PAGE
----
Snyder Budget Targets Farmland Preservation Credits

Friday, March 11, 2011

Governor Snyder's proposed budget focuses on removing tax credits he regards as benefitting special interests. In my view, we all have our own special interests, and our economy is made up of many, many such special interests. In this case, the special interest is owners of farmland and open space land which is subject to (or could be subject to) a Farmland and Open Spaces Development Agreement. The act, so-called P.A 116, provides that qualifying lands can be enrolled in a program administered by the Michigan Department of Agriculture, for a period of years (generally from 10 years to 90 years). The agreement provides that such lands may not be developed or used for purposes other than agricultural production (or in the case of open spaces, left open or for recreational use) during the pendency of the agreement.

In return, the landowner is give a tax credit which is based upon the acreage enrolled and the "household income" of the landowner under Michigan's income tax law. The agreements also exempt the landowner from special assessments on the property for adjacent services during the term of the agreement. If the land is removed from the agreement at its expiration, a lien for the past 7 years of credit claimed is placed on the land and will become due upon the transfer of the land to another owner.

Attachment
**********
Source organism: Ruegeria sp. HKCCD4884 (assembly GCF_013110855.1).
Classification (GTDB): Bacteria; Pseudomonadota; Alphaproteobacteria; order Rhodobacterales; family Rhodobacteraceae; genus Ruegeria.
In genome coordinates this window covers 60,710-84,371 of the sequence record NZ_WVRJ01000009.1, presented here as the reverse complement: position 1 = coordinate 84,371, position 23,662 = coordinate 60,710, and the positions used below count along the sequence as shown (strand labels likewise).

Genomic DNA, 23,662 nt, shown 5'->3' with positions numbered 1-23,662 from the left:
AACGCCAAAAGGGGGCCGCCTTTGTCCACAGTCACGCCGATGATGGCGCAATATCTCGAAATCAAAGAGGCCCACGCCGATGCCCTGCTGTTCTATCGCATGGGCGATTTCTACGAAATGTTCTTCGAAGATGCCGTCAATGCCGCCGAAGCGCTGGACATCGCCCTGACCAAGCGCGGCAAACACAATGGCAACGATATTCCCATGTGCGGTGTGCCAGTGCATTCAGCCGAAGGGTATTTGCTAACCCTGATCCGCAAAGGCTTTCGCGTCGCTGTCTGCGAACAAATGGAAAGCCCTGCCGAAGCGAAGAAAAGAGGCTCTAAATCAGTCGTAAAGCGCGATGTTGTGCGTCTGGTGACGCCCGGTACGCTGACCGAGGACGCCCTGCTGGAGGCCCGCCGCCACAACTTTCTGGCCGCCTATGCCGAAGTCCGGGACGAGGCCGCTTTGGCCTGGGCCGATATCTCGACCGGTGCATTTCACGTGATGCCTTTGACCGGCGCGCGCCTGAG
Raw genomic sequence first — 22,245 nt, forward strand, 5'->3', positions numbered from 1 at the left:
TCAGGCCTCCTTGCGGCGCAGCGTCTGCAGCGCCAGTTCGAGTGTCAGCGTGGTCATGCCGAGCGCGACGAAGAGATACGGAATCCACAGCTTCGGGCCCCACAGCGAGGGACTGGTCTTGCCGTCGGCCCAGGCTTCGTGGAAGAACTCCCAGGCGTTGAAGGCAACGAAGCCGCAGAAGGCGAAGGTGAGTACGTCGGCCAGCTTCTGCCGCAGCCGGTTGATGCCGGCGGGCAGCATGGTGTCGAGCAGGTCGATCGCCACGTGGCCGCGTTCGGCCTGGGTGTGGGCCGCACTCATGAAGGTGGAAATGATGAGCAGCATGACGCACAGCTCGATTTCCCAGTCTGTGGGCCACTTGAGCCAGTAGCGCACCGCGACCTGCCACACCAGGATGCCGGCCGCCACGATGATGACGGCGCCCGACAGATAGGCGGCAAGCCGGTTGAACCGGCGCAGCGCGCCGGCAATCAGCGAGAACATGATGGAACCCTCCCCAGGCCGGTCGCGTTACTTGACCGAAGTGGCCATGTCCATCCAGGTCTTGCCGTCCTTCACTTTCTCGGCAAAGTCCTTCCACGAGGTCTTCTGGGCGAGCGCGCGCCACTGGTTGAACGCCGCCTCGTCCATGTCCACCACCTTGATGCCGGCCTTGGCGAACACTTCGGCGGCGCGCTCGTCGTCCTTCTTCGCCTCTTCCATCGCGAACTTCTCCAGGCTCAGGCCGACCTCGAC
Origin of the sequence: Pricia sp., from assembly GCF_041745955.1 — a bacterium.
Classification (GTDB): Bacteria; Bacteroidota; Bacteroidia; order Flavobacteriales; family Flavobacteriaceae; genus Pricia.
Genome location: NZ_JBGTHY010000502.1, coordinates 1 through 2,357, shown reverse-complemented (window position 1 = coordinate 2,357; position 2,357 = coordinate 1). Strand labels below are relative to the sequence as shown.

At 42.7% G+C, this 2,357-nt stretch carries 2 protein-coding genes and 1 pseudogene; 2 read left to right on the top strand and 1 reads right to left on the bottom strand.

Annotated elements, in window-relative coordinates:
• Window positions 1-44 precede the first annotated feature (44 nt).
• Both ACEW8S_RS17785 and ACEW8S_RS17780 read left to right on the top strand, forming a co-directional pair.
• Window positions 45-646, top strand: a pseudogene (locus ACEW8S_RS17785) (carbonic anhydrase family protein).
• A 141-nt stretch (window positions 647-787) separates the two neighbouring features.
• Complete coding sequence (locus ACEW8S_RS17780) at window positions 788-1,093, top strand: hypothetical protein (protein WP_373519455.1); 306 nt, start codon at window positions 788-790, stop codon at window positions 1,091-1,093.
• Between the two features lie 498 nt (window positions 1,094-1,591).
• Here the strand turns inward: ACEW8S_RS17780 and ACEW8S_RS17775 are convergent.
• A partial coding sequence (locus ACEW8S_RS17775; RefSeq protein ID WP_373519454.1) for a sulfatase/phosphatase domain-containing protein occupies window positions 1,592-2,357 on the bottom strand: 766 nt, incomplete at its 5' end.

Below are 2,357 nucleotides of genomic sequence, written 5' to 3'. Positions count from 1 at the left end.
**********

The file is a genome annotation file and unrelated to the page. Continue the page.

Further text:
Conventional wisdom (well, mine, anyway J ) said that an agreement should be entered for the minimum period allowed and then extended for the minimum period each time (extensions could be a minimum of 7 years). However, if passed the Snyder budget (and subsequent enabling legislation) will change that convention. In a recent interview, the governor acknowledged that the existing agreements are a matter of contract to which the state is obligated. In other words, regardless of the result of the budget act, existing agreements will continue to be honored. This will include agreements due to expire in the future, no matter how far out into the future. However, it is probable that on passage of a new law in concert with the Snyder proposal, after some period of time (presumably as soon as November, 2011), new agreements will no longer be enrolled.

This gives rise to an interesting and different analysis. P.A. 116 allows a landowner who has a current contract to extend that contract. The contract may be extended at any time during the agreement. Now there is some incentive for farmland owners to at least consider extending their contracts for a longer term, in order to insure continued P.A. 116 credits. As well, landowners who have not yet enrolled their land in the program now have a potential looming deadline, as well as an opportunity to preserve the credits going forward. At the same time, any analysis should also include consideration about intended and potential future uses of the land. Once in the agreement, it will be very difficult, if not impossible, to remove the land from the agreement in order to sell or use it for purposes other than the production of agricultural crops or open space and recreation.


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